The media marketplace is a noisy place, and major and minor studios alike are turning to increasingly creative campaigns to market their movies. Innovative, immersive campaigns like the ones launched for Prometheus, District 9, and The Dark Knight are becoming more common as studios try to create viral content. While some argue that this kind of geek-friendly content is preaching to the already-planning-on-seeing-it choir, from a nerd’s perspective, it’s a pretty great time to love these kinds of stories — in part because of the weird, wonderful marketing campaigns that often go along with them.
X-Men: Days of Future Past got some criticism for its uneven marketing campaign, but I would rather a marketing campaign that occasionally fails than one that never takes any creative risks at all. The marketing campaigns for both X-Men: Days of Future Past and X-Men: Apocalypse have been full of innovative, refreshing attempts at viral marketing that rely on our desire to blur the line between what’s fictional and what’s not—in other words, to play « The Great Game » in which the X-Men universe is part of our existing universe.
Check out some recent examples that play off the idea the Xavier’s School for Gifted Children is a very real place:
Sherlock, X-Men, and « The Great Game »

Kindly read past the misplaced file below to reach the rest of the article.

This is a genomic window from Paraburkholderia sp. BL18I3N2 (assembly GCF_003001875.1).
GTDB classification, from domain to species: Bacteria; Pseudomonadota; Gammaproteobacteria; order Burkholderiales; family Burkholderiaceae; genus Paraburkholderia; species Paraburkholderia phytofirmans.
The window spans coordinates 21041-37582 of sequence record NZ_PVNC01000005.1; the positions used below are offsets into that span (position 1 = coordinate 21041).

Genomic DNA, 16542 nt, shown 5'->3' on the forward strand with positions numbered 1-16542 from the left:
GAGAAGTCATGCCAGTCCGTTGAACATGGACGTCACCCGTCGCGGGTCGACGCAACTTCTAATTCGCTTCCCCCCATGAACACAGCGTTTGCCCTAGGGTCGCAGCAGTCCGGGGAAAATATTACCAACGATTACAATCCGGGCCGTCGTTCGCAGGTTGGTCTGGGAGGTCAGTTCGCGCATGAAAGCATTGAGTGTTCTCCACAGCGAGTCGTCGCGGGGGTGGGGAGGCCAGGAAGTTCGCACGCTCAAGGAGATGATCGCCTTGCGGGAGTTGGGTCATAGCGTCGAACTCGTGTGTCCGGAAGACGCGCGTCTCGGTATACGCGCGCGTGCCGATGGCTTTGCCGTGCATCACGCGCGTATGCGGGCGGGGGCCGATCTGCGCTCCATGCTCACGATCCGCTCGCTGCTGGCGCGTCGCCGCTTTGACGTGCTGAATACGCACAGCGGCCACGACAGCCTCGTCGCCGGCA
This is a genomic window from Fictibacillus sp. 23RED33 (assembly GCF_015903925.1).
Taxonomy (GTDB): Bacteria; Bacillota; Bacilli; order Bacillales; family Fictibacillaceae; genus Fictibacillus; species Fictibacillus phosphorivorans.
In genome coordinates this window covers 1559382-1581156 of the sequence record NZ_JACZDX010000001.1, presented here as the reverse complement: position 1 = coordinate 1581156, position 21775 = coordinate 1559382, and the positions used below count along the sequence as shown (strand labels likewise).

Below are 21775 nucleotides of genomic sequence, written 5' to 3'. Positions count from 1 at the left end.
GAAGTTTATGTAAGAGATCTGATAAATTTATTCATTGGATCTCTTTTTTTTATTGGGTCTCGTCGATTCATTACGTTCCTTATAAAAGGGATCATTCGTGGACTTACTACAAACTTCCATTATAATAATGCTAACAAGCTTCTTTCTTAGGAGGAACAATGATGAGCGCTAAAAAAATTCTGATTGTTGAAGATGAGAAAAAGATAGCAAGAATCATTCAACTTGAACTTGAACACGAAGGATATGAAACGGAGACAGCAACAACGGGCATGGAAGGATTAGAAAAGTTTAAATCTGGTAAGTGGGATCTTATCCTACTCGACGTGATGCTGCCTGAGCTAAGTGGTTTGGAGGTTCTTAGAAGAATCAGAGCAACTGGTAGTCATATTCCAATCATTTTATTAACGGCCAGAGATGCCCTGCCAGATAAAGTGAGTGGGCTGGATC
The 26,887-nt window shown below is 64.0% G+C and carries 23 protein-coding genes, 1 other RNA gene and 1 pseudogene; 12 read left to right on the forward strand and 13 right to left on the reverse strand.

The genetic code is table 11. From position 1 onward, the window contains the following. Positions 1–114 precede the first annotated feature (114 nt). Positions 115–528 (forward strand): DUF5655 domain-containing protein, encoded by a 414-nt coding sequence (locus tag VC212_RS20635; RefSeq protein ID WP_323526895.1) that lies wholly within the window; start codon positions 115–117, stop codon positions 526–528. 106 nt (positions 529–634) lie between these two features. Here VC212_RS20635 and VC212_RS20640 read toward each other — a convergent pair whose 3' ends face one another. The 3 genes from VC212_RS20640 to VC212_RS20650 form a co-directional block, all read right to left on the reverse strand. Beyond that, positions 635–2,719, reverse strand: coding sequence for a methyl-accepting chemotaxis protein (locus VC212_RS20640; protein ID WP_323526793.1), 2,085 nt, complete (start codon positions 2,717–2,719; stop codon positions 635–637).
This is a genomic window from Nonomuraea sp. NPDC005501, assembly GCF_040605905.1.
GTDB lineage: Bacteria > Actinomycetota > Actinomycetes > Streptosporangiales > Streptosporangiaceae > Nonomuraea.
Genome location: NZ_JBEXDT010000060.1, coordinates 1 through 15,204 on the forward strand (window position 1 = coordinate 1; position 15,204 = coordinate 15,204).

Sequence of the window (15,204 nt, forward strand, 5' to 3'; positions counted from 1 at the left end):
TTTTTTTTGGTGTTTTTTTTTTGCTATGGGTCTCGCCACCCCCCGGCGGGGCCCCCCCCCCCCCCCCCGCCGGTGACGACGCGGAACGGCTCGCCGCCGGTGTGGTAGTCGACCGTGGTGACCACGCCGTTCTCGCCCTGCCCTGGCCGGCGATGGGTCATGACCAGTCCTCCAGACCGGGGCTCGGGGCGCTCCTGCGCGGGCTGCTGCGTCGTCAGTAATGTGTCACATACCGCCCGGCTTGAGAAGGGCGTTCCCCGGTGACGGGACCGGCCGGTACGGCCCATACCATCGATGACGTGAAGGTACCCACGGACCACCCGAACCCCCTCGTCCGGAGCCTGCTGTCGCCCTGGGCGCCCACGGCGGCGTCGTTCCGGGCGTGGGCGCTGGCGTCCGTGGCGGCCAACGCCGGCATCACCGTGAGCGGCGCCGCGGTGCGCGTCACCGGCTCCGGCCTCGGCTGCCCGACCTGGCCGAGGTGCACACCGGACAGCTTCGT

In many ways, the structure of this kind of marketing campaign has its roots in one of the longest-running fandom movements in media history, and one that fans of Sherlock Holmes have been playing for more than a century…
« The Great Game, » as its known to Sherlockians—amongst them, the exclusive Baker Street Irregulars, which has counted Isaac Asimov and Neil Gaiman in its number—is simple: We must pretend that Holmes was a real detective, Watson really wrote about his cases, and that Sir Arthur Conan Doyle was not their creator, but rather Watson’s literary agent. Taking these facts as true, players of « The Game » must then try to explain the inconsistencies in the stories not as « plot holes, » but in some other, non-fiction-based way using the detection method Sherlock Holmes himself outlines.